She walked ahead of us all the way up the hill to the school. We saw Jiovan right away, and Matthew, two of my favorite kids in her grade. Then, as we walked past the hopscotch and sat down on the stone wall (with her, once again, keeping her distance), Ruth walked in through the gates. Oh, joy! Even better, Ruth had the same Hannah Montanna messenger bag as Lucy did, so they had something to talk about right off the bat. (Oddly enough, 8-year-olds don’t waste time on the adult standbys of ‘How was your summer?’ and ‘Went by so fast, didn’t it?’ They just get right to the awkward silence part. Much more efficient.) Although she rolled her eyes, Lucy did allow me to get a picture of the two of them (well, three, including Ruth’s baby brother.

Lucy, Ruth (and Ruth's brother), and the Hannah Montanna bags.

Lucy, Ruth (and Ruth's brother), and the Hannah Montanna bags

Then she spotted Francesca, and then Jiovan came over again. Somehow I managed to catch the four of them in the (literally) three seconds that Jiovan sat still. I think my threatening him with the pictures I had from their kindergarten days may have been what worked. A few more minutes later, Lucy saw her new teacher. She stood in awe for a few seconds, wondering, I think, if her teacher knew who she was. When it was clear that yes, her new teacher did know her, all was well.

The crowd began to swell a bit, and before we knew it, the gates were open and the kids were let loose onto the playground. And so we came upon one of those eternal parental dilemmas: should we stay or should we go? Lucy was definitely keeping her distance. She didn’t actually say, Mo-om (the two drawn out syllables that are difficult to spell, but that every parent knows intimately), but it was definitely implied. Although there were a bunch of others sticking around, we left.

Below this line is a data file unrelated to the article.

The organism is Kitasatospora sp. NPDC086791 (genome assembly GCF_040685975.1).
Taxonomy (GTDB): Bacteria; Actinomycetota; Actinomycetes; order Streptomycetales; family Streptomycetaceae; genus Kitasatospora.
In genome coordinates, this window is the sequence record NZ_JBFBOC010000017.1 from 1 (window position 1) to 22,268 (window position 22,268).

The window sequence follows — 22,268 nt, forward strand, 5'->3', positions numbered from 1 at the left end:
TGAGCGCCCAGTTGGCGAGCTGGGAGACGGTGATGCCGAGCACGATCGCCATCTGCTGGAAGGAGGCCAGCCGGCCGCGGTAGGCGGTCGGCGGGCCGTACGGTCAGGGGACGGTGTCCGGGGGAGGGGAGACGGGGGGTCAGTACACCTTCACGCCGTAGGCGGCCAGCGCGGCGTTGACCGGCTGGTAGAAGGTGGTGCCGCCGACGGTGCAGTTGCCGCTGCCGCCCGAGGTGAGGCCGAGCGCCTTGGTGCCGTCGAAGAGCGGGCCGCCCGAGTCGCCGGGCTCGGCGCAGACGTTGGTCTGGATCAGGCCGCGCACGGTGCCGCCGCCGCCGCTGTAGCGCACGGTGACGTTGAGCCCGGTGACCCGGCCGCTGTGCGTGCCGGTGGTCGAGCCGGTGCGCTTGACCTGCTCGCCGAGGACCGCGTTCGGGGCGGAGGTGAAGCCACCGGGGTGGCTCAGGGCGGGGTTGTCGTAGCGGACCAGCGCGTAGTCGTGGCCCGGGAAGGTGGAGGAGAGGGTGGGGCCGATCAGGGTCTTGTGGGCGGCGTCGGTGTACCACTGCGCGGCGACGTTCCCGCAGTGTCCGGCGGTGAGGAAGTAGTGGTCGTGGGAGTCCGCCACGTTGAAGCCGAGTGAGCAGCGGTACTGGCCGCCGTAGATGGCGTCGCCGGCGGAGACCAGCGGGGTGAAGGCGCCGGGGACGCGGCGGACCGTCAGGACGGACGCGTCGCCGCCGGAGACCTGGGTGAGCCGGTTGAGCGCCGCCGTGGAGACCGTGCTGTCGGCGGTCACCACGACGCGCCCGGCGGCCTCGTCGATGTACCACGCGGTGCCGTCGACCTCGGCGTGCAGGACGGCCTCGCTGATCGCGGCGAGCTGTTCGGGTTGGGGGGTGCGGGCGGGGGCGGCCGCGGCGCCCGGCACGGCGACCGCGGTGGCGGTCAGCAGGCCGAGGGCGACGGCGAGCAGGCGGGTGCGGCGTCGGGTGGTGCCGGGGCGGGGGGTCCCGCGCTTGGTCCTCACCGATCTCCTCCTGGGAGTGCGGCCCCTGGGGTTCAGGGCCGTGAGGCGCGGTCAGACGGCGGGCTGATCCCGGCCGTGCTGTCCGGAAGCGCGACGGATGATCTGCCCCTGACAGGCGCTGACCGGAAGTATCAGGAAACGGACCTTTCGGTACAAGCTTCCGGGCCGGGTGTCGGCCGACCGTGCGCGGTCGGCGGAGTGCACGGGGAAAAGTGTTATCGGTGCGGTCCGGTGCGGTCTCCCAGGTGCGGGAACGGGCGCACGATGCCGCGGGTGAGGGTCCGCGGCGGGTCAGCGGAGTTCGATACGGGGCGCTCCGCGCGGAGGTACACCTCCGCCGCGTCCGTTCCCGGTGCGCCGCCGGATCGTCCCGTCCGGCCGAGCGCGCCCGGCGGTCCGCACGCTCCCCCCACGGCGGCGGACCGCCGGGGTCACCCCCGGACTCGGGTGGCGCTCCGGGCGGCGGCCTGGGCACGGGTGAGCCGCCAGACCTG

The whole lot of 'em.

The whole lot of 'em

As soon as we started down the hill, I had second thoughts: what if she looks up and expected to see us, but we’re gone? Have I ruined her ability to trust all adults from here on in? Have I left her to the awful mean girls on the grounds of the school? Have I inadvertently sent a message to all the teachers that I’m not a supportive parent? What have I done?????

Reenacting the same walk from four years ago, when we left her for her first day of kindergarten, Kelley said, “Just keep walking. She’s fine. No, we didn’t leave her to evil things.” (O.k. So that’s not exactly verbatim, either, but well, you get that point, too.) Realizing that Will is silently taking all of this in, I just bite my lip, try not to cry, and move the heck on.

Life got a little frustrating from there.

We went back home to get Will’s stuff, then turned around to bring him to Owen’s for the morning. With him happily playing legos, I was out of the Nash household by 10:25 and off to spend a couple hours working at the library. Not, unfortunately, the library that I had hoped, since that one doesn’t open until noon on Thursdays. After spending a good 20 minutes in gridlocked traffic, I found my way to another branch.